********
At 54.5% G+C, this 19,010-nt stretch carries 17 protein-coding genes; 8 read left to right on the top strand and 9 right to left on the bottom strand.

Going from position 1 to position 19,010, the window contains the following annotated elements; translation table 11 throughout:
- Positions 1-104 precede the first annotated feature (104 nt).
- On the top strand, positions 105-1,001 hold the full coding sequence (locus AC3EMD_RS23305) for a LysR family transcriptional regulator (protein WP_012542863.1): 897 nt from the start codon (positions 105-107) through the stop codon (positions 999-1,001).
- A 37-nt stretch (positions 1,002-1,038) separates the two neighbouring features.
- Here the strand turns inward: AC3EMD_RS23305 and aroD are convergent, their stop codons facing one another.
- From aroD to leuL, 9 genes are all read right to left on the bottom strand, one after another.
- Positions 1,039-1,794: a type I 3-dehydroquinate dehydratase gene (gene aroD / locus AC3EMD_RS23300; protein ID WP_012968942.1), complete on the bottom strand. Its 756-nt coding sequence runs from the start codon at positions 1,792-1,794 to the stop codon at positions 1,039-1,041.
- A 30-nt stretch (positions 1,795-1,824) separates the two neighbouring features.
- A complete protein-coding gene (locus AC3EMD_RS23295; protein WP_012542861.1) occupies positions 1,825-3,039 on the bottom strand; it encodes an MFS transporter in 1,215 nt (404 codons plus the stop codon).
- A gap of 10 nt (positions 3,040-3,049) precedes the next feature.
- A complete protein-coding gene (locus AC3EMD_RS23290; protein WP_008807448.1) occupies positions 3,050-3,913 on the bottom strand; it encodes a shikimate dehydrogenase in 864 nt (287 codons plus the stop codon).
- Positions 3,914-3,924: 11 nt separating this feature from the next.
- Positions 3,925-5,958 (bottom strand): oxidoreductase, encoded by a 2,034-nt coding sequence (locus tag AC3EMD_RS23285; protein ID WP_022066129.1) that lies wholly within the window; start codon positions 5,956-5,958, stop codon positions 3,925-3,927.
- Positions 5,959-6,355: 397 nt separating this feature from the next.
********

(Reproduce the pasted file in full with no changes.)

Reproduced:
At 54.5% G+C, this 19,010-nt stretch carries 17 protein-coding genes; 8 read left to right on the top strand and 9 right to left on the bottom strand.

Going from position 1 to position 19,010, the window contains the following annotated elements; translation table 11 throughout:
- Positions 1-104 precede the first annotated feature (104 nt).
- On the top strand, positions 105-1,001 hold the full coding sequence (locus AC3EMD_RS23305) for a LysR family transcriptional regulator (protein WP_012542863.1): 897 nt from the start codon (positions 105-107) through the stop codon (positions 999-1,001).
- A 37-nt stretch (positions 1,002-1,038) separates the two neighbouring features.
- Here the strand turns inward: AC3EMD_RS23305 and aroD are convergent, their stop codons facing one another.
- From aroD to leuL, 9 genes are all read right to left on the bottom strand, one after another.
- Positions 1,039-1,794: a type I 3-dehydroquinate dehydratase gene (gene aroD / locus AC3EMD_RS23300; protein ID WP_012968942.1), complete on the bottom strand. Its 756-nt coding sequence runs from the start codon at positions 1,792-1,794 to the stop codon at positions 1,039-1,041.
- A 30-nt stretch (positions 1,795-1,824) separates the two neighbouring features.
- A complete protein-coding gene (locus AC3EMD_RS23295; protein WP_012542861.1) occupies positions 1,825-3,039 on the bottom strand; it encodes an MFS transporter in 1,215 nt (404 codons plus the stop codon).
- A gap of 10 nt (positions 3,040-3,049) precedes the next feature.
- A complete protein-coding gene (locus AC3EMD_RS23290; protein WP_008807448.1) occupies positions 3,050-3,913 on the bottom strand; it encodes a shikimate dehydrogenase in 864 nt (287 codons plus the stop codon).
- Positions 3,914-3,924: 11 nt separating this feature from the next.
- Positions 3,925-5,958 (bottom strand): oxidoreductase, encoded by a 2,034-nt coding sequence (locus tag AC3EMD_RS23285; protein ID WP_022066129.1) that lies wholly within the window; start codon positions 5,956-5,958, stop codon positions 3,925-3,927.
- Positions 5,959-6,355: 397 nt separating this feature from the next.